Rebecca Winston: I was part of the team that initiated the first “real” full-fledged strategic plan. I have to say what impressed me most was the teamwork that went into the document. Was it perfect? No. But it demonstrated passion for the organization and the membership. At the heart of the document was the need for advocating membership about project management. Remember that even in the late 90s, executive management knew little about project management. Project managers were not the professional one invited to table to discuss the future of the organization or how to turn the ship of the organization around to save the day. Today, one often opens a business journal to find project management highlighted. It is down to the seeds planted by the group of Directors that began with that strategic plan and which successive Directors have continued to modify and build upon.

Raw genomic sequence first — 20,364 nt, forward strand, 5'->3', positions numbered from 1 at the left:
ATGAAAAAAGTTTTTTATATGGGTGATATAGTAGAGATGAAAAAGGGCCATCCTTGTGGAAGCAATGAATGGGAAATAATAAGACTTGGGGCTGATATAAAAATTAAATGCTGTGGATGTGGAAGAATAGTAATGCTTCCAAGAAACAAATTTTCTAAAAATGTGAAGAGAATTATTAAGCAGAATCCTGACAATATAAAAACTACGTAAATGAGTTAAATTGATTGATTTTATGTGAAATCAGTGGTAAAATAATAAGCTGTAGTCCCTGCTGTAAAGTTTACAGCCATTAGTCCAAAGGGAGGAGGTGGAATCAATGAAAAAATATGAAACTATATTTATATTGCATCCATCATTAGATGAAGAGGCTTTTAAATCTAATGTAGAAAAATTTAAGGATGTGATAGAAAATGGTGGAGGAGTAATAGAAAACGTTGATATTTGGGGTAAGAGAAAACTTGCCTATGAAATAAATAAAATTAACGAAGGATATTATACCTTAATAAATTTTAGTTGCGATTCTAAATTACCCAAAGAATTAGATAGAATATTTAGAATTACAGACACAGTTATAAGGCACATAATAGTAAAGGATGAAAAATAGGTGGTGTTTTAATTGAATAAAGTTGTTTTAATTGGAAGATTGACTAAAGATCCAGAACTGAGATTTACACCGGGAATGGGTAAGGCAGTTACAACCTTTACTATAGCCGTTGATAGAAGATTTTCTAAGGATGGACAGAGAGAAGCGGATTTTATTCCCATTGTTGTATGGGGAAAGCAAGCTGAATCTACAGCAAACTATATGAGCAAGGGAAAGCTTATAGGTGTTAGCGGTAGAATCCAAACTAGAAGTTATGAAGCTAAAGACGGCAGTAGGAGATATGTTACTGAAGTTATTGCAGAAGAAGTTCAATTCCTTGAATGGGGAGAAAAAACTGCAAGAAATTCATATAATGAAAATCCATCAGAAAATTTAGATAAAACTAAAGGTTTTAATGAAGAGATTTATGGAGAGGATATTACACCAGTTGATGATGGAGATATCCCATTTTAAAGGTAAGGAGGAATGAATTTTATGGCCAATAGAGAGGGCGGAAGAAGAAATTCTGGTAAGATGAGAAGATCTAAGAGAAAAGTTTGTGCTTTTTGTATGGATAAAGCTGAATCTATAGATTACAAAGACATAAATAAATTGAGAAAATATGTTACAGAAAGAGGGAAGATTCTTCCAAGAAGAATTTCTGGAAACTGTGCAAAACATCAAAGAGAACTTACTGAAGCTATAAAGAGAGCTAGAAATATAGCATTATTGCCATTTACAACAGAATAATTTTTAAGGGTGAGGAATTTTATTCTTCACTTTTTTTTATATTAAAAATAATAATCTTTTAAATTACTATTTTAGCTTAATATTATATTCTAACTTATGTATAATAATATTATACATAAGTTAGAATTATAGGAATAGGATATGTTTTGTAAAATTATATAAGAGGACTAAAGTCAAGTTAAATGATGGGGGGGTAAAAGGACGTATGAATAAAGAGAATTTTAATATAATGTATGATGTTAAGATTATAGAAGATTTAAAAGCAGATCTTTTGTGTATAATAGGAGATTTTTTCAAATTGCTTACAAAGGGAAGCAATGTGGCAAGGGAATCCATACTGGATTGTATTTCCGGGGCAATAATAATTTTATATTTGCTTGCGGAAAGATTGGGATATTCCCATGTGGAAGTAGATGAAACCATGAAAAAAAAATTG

What I learned from serving in the role of Chair of the Board of Directors of PMI is to be a better servant to the Directors and to the membership. Being Chair is an honor, but it is also a serving role that requires one to listen, to be responsive as best as one can, to be process-oriented, and to be compassionate.
“The initial face-to-face meeting tears down the initial walls to good communication.”
Q4. As an expert on building effective global teams, would you like to offer some tips on how to manage global teams?